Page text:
The Rolex GMT Master has always been my favorite of all Rolex watches produced. I’ve always been a fan of dual time zone watches and how they operate. Whether you are keeping civilian 12 hour time or the 24 hour military, either way it’s just a very functional time piece.
The GMT Master was an idea of PanAm Airlines at the time in 1954. They came to Rolex to have a new watch design for their transatlantic pilots to combat jet-lag. With a dual time feature, pilots could set the watch to their destination time zone and not feel so tired upon arrival. As the GMT had 2 hour hands. The second hour hand was extended usually with a red arm for easy viewing. The outer bezel displayed military time zone while the conventional dial had the typical 12 hours.
The original GMT Master’s were originally produced in 18K yellow gold for their pilots and PanAm Executives. It is very rare that these watches ever come up for sale. The elusive GMT is the white dial version. These were the original dial colors of the GMT but soon were switched to black for the open market. If you ever see a white dial GMT come up for sale, be leery as many of these are refinished in white. The white dial GMT is my unicorn and Holy Grail of all.
The Reference 6542 was first introduced with a Bakelite bezel, an acrylic inlay with the numerals in radium. Due to the radioactivity the acrylic would crack so Rolex replaced many of them with the aluminum inlays that had been carried for decades. To find an original Bakelite bezel version is extremely rare and sought after. The Blue and Red inlay was first found in the Bakelite design along with just a few handfuls produced in 18K Yellow Gold.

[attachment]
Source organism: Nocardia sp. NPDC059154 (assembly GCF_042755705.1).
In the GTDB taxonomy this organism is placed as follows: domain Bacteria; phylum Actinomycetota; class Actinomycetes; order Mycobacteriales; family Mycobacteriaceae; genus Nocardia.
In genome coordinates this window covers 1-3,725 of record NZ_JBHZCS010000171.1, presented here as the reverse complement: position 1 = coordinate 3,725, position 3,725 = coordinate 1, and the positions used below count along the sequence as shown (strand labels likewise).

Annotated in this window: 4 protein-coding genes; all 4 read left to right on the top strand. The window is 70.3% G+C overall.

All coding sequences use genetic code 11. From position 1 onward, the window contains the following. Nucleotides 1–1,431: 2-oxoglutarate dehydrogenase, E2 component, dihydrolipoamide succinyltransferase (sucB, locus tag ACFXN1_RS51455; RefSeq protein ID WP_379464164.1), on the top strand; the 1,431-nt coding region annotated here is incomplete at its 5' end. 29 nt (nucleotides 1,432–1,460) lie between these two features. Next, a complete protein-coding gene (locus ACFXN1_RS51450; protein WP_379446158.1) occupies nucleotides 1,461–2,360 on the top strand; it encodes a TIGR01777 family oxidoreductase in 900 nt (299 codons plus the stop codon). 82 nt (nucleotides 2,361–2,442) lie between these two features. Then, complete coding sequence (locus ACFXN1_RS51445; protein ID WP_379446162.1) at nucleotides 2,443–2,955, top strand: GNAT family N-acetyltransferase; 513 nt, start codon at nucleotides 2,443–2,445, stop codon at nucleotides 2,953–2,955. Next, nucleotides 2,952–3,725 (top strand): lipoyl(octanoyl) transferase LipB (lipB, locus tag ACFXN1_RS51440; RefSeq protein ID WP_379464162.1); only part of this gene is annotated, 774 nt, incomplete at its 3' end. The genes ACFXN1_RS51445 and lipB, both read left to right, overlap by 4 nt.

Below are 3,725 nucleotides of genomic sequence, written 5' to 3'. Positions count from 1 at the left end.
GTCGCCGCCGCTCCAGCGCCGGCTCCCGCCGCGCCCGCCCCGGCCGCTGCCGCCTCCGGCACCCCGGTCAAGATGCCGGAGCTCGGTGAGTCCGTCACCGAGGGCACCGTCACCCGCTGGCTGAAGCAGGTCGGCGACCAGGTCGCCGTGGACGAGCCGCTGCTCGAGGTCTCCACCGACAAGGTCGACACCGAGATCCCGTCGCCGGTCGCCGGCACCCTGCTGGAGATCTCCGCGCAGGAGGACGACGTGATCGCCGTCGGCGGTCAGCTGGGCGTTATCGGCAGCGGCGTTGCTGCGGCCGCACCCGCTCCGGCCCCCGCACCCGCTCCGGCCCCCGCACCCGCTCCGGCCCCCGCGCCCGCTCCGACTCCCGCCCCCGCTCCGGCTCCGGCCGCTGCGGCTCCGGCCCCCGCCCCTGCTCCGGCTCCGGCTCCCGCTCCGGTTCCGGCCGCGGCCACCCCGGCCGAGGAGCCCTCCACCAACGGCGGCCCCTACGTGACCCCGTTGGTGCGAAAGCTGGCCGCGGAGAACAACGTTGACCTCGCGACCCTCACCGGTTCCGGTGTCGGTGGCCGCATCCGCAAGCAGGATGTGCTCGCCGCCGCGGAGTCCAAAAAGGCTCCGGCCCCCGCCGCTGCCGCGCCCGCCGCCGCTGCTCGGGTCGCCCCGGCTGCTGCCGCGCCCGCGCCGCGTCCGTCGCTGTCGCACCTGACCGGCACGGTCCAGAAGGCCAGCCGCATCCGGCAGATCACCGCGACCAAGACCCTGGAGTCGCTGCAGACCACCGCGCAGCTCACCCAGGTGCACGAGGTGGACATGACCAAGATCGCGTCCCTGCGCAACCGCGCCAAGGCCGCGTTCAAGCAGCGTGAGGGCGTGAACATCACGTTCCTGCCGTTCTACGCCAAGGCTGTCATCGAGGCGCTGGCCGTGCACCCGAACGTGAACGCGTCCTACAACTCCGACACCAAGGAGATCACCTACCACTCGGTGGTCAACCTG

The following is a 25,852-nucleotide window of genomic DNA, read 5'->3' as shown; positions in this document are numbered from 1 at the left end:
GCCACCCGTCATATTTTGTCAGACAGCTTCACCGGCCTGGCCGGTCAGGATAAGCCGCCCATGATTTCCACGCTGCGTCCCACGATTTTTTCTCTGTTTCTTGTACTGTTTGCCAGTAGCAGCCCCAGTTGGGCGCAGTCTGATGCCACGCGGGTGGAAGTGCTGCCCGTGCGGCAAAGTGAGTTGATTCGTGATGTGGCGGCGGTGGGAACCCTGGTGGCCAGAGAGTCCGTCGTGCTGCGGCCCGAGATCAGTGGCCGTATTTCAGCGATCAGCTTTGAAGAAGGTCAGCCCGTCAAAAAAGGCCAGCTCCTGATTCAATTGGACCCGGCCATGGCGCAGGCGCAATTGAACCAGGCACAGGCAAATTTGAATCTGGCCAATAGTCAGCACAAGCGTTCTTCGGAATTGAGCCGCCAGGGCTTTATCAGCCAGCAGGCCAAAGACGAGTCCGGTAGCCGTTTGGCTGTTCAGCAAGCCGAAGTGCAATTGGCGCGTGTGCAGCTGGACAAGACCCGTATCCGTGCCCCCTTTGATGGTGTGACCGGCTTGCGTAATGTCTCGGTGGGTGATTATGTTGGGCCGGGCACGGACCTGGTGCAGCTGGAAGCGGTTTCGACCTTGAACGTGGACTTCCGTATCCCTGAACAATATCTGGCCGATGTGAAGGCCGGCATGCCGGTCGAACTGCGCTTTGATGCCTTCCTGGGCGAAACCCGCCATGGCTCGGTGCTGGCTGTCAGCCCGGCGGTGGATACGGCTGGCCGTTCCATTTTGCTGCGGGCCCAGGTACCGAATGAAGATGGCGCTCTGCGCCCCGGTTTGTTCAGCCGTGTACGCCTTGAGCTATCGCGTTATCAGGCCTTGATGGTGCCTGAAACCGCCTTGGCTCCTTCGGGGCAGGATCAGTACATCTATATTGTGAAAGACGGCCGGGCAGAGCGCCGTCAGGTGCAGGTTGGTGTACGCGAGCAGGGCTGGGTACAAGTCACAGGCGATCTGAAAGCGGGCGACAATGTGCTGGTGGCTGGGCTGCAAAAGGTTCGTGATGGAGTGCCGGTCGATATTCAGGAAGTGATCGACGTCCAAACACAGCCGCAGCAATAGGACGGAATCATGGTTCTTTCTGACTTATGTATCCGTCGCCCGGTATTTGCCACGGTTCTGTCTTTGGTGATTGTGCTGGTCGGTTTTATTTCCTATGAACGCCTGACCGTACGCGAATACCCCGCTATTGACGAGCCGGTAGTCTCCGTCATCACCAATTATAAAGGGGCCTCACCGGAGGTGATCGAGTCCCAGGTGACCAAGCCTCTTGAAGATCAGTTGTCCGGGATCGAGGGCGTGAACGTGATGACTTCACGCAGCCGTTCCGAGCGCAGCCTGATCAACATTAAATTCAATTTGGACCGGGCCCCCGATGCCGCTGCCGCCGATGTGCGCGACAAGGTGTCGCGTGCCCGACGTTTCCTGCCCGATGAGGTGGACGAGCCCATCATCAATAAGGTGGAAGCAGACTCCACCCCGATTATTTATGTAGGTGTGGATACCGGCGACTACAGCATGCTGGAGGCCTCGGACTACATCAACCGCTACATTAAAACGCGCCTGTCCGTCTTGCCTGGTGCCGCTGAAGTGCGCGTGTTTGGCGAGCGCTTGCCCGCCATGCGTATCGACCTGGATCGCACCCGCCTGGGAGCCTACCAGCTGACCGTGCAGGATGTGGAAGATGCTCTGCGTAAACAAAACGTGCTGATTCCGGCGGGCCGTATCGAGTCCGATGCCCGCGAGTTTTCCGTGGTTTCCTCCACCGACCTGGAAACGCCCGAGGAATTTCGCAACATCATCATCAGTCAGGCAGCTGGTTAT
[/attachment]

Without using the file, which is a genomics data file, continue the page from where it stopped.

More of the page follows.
The “Pepsi” version of the GMT Master has always been a favorite of my GMT collectors. There is just something about that Red and Blue color against the brushed stainless steel, highlighted by the black dial.
The “Pepsi” was eventually discontinued in the early to mid 1980’s. Replaced by a full black bezel and then came the “Coke” a black and red variant of the Pepsi version. A Blue/Red version came back on the watch scene in late 2005 with a caliber 3185 and then in 2006 it debuted with a caliber 3186. It is estimated only about 700 of these were ever produced that year. Instead of the Roman Numeral “II”, the ’06 version came out with II sticks. So if you find one, grab it. Then never seen again until now.
Rolex purists and enthusiasts have waited and hoped for a new Pepsi version. In 2014, Rolex introduced the hot anticipated GMT Master II in 18K White Gold, a first along with the Pepsi bezel in cerachrom. A first for Rolex to split two colors with this material but it’s one material. Rolex using a chemical process of turning one completely red bezel or shall I say half it to blue. Yes that process is patented as well. The engraved numerals are then filled with a light coat of platinum for readability.
Using the iconic 3186 calibre with a few tweaks, Rolex has continued to produce a sport watch for those with impeccable tastes. Regardless if you’re traveling across two time zones or just sitting poolside, at least you’ll know what time it is and what time it is in timbuktu.